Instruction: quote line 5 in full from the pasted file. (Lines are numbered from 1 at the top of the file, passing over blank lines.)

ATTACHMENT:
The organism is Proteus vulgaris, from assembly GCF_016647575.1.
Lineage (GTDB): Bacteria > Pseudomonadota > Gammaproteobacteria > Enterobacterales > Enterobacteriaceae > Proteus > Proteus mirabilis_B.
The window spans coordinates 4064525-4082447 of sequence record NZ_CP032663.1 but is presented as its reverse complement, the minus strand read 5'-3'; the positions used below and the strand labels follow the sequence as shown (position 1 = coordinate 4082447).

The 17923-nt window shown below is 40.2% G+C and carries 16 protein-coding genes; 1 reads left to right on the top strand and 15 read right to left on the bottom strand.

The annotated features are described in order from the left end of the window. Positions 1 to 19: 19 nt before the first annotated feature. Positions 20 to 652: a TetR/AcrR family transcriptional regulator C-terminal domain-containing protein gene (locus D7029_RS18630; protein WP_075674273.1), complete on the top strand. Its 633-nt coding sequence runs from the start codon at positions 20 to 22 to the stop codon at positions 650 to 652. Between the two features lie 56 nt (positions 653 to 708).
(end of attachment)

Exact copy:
The annotated features are described in order from the left end of the window. Positions 1 to 19: 19 nt before the first annotated feature. Positions 20 to 652: a TetR/AcrR family transcriptional regulator C-terminal domain-containing protein gene (locus D7029_RS18630; protein WP_075674273.1), complete on the top strand. Its 633-nt coding sequence runs from the start codon at positions 20 to 22 to the stop codon at positions 650 to 652. Between the two features lie 56 nt (positions 653 to 708).